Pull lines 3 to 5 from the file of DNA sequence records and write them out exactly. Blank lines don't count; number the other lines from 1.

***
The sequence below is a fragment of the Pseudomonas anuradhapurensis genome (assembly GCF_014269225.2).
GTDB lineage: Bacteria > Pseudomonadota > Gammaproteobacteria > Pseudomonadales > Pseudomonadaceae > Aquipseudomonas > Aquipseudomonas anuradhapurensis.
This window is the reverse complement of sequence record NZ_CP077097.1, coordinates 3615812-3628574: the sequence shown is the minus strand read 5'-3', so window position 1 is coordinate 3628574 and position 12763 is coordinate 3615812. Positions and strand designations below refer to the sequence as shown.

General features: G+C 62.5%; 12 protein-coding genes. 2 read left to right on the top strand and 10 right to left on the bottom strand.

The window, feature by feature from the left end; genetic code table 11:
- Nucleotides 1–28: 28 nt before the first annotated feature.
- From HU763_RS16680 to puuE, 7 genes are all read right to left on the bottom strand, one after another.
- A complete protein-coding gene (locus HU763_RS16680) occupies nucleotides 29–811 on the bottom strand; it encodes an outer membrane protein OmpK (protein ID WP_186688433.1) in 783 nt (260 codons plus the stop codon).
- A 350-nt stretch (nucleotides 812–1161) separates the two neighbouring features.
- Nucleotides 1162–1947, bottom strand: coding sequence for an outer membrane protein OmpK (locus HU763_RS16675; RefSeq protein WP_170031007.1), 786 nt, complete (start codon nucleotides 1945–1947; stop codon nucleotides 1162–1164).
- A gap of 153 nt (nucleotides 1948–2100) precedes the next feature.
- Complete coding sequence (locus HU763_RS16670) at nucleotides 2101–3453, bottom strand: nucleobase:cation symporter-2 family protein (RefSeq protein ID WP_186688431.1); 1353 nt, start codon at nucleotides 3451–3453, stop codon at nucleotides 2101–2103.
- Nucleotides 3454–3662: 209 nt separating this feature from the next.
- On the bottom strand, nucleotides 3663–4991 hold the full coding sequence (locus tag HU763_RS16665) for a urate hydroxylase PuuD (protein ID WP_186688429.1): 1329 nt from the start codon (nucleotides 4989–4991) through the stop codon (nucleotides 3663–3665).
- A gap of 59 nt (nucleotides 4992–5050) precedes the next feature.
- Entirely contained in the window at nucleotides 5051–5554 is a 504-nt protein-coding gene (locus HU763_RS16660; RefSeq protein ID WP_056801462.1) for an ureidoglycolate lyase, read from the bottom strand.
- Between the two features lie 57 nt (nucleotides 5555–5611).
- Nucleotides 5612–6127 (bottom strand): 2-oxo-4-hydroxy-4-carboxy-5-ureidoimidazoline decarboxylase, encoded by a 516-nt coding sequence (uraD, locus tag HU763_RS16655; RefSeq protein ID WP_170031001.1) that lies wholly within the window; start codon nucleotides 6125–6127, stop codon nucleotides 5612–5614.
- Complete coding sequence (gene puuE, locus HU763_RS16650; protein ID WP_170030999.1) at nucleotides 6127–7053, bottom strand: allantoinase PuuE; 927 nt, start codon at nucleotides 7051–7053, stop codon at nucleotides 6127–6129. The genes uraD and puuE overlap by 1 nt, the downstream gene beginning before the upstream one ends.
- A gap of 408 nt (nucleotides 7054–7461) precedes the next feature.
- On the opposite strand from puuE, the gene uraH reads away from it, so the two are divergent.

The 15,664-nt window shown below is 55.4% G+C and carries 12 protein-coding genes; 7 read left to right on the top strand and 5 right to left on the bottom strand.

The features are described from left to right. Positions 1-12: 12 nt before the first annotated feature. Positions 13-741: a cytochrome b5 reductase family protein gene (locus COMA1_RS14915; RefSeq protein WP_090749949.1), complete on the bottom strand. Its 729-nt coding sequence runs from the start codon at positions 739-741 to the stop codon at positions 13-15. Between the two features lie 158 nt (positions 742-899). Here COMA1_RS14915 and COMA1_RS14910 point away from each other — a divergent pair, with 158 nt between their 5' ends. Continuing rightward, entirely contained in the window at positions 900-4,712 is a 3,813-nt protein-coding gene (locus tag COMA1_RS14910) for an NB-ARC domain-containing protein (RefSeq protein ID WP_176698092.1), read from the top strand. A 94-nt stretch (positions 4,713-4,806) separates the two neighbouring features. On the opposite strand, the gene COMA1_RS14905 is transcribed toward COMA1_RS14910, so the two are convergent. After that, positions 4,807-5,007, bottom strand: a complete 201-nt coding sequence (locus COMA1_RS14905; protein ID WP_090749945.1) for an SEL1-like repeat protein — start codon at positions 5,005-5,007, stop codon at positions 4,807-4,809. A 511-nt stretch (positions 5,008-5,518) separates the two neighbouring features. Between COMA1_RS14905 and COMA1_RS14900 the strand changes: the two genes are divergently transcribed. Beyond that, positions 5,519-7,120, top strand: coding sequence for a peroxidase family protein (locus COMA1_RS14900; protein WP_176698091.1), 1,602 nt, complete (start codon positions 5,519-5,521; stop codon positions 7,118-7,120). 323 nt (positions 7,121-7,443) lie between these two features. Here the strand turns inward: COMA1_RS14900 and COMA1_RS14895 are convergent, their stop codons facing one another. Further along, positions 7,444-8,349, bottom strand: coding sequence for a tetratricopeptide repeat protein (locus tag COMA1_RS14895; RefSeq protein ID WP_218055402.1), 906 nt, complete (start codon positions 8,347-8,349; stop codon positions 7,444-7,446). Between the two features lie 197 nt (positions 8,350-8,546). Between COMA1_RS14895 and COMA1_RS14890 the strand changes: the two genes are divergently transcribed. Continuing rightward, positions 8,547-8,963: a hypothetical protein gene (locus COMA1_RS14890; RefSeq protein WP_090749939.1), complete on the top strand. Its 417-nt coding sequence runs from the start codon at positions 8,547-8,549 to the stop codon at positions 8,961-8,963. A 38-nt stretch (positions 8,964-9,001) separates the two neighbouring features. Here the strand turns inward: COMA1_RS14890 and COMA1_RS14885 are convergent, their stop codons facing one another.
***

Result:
This window is the reverse complement of sequence record NZ_CP077097.1, coordinates 3615812-3628574: the sequence shown is the minus strand read 5'-3', so window position 1 is coordinate 3628574 and position 12763 is coordinate 3615812. Positions and strand designations below refer to the sequence as shown.

General features: G+C 62.5%; 12 protein-coding genes. 2 read left to right on the top strand and 10 right to left on the bottom strand.

The window, feature by feature from the left end; genetic code table 11: